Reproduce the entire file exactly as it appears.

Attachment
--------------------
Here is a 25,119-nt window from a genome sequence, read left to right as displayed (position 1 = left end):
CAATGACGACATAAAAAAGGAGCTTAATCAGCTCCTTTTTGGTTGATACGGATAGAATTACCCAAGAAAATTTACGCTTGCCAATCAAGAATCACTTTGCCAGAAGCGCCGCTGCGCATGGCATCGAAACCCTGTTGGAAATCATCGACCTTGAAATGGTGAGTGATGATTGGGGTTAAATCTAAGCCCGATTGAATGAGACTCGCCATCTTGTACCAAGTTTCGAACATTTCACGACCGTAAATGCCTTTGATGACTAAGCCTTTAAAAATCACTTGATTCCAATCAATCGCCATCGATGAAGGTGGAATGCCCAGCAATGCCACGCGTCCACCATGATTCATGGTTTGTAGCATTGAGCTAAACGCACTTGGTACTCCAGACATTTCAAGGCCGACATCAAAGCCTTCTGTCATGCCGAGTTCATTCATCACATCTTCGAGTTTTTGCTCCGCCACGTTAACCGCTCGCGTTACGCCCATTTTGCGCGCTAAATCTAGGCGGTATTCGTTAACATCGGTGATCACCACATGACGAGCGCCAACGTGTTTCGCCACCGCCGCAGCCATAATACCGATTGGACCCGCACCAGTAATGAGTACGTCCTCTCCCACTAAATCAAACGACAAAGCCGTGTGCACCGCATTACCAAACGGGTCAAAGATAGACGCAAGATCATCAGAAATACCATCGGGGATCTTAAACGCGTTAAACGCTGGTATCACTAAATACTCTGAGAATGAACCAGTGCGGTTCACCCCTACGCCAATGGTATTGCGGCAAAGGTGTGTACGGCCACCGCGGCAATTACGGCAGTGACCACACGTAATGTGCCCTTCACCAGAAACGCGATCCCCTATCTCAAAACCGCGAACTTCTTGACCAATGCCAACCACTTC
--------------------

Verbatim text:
Here is a 25,119-nt window from a genome sequence, read left to right as displayed (position 1 = left end):
CAATGACGACATAAAAAAGGAGCTTAATCAGCTCCTTTTTGGTTGATACGGATAGAATTACCCAAGAAAATTTACGCTTGCCAATCAAGAATCACTTTGCCAGAAGCGCCGCTGCGCATGGCATCGAAACCCTGTTGGAAATCATCGACCTTGAAATGGTGAGTGATGATTGGGGTTAAATCTAAGCCCGATTGAATGAGACTCGCCATCTTGTACCAAGTTTCGAACATTTCACGACCGTAAATGCCTTTGATGACTAAGCCTTTAAAAATCACTTGATTCCAATCAATCGCCATCGATGAAGGTGGAATGCCCAGCAATGCCACGCGTCCACCATGATTCATGGTTTGTAGCATTGAGCTAAACGCACTTGGTACTCCAGACATTTCAAGGCCGACATCAAAGCCTTCTGTCATGCCGAGTTCATTCATCACATCTTCGAGTTTTTGCTCCGCCACGTTAACCGCTCGCGTTACGCCCATTTTGCGCGCTAAATCTAGGCGGTATTCGTTAACATCGGTGATCACCACATGACGAGCGCCAACGTGTTTCGCCACCGCCGCAGCCATAATACCGATTGGACCCGCACCAGTAATGAGTACGTCCTCTCCCACTAAATCAAACGACAAAGCCGTGTGCACCGCATTACCAAACGGGTCAAAGATAGACGCAAGATCATCAGAAATACCATCGGGGATCTTAAACGCGTTAAACGCTGGTATCACTAAATACTCTGAGAATGAACCAGTGCGGTTCACCCCTACGCCAATGGTATTGCGGCAAAGGTGTGTACGGCCACCGCGGCAATTACGGCAGTGACCACACGTAATGTGCCCTTCACCAGAAACGCGATCCCCTATCTCAAAACCGCGAACTTCTTGACCAATGCCAACCACTTC